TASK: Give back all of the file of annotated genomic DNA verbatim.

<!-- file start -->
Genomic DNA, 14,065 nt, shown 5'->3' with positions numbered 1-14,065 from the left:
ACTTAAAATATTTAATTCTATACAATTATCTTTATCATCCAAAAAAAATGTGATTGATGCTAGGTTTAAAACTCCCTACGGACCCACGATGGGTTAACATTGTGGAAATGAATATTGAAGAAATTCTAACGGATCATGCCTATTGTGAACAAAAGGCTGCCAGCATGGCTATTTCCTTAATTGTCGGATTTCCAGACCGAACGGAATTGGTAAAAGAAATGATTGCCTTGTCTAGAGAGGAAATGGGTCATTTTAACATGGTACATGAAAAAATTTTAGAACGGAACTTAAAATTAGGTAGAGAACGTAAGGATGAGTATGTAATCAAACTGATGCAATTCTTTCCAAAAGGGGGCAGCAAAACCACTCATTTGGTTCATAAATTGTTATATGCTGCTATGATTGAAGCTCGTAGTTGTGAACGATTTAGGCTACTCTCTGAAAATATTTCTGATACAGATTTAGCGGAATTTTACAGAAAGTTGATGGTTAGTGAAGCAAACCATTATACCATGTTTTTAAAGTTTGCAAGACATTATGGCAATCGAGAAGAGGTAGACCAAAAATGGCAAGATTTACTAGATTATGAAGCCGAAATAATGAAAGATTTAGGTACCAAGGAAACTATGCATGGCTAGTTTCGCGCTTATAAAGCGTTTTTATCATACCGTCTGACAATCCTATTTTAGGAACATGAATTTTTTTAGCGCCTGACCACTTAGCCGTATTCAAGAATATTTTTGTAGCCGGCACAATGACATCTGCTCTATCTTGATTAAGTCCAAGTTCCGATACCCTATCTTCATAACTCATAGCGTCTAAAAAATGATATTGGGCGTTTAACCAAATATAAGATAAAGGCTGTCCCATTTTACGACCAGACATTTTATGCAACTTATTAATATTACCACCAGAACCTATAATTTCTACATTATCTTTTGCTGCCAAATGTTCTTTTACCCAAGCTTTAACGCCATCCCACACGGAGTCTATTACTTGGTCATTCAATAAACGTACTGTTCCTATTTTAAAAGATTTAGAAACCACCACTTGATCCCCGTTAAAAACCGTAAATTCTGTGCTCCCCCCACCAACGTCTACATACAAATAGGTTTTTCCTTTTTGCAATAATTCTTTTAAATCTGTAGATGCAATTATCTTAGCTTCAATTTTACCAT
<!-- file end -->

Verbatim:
Genomic DNA, 14,065 nt, shown 5'->3' with positions numbered 1-14,065 from the left:
ACTTAAAATATTTAATTCTATACAATTATCTTTATCATCCAAAAAAAATGTGATTGATGCTAGGTTTAAAACTCCCTACGGACCCACGATGGGTTAACATTGTGGAAATGAATATTGAAGAAATTCTAACGGATCATGCCTATTGTGAACAAAAGGCTGCCAGCATGGCTATTTCCTTAATTGTCGGATTTCCAGACCGAACGGAATTGGTAAAAGAAATGATTGCCTTGTCTAGAGAGGAAATGGGTCATTTTAACATGGTACATGAAAAAATTTTAGAACGGAACTTAAAATTAGGTAGAGAACGTAAGGATGAGTATGTAATCAAACTGATGCAATTCTTTCCAAAAGGGGGCAGCAAAACCACTCATTTGGTTCATAAATTGTTATATGCTGCTATGATTGAAGCTCGTAGTTGTGAACGATTTAGGCTACTCTCTGAAAATATTTCTGATACAGATTTAGCGGAATTTTACAGAAAGTTGATGGTTAGTGAAGCAAACCATTATACCATGTTTTTAAAGTTTGCAAGACATTATGGCAATCGAGAAGAGGTAGACCAAAAATGGCAAGATTTACTAGATTATGAAGCCGAAATAATGAAAGATTTAGGTACCAAGGAAACTATGCATGGCTAGTTTCGCGCTTATAAAGCGTTTTTATCATACCGTCTGACAATCCTATTTTAGGAACATGAATTTTTTTAGCGCCTGACCACTTAGCCGTATTCAAGAATATTTTTGTAGCCGGCACAATGACATCTGCTCTATCTTGATTAAGTCCAAGTTCCGATACCCTATCTTCATAACTCATAGCGTCTAAAAAATGATATTGGGCGTTTAACCAAATATAAGATAAAGGCTGTCCCATTTTACGACCAGACATTTTATGCAACTTATTAATATTACCACCAGAACCTATAATTTCTACATTATCTTTTGCTGCCAAATGTTCTTTTACCCAAGCTTTAACGCCATCCCACACGGAGTCTATTACTTGGTCATTCAATAAACGTACTGTTCCTATTTTAAAAGATTTAGAAACCACCACTTGATCCCCGTTAAAAACCGTAAATTCTGTGCTCCCCCCACCAACGTCTACATACAAATAGGTTTTTCCTTTTTGCAATAATTCTTTTAAATCTGTAGATGCAATTATCTTAGCTTCAATTTTACCAT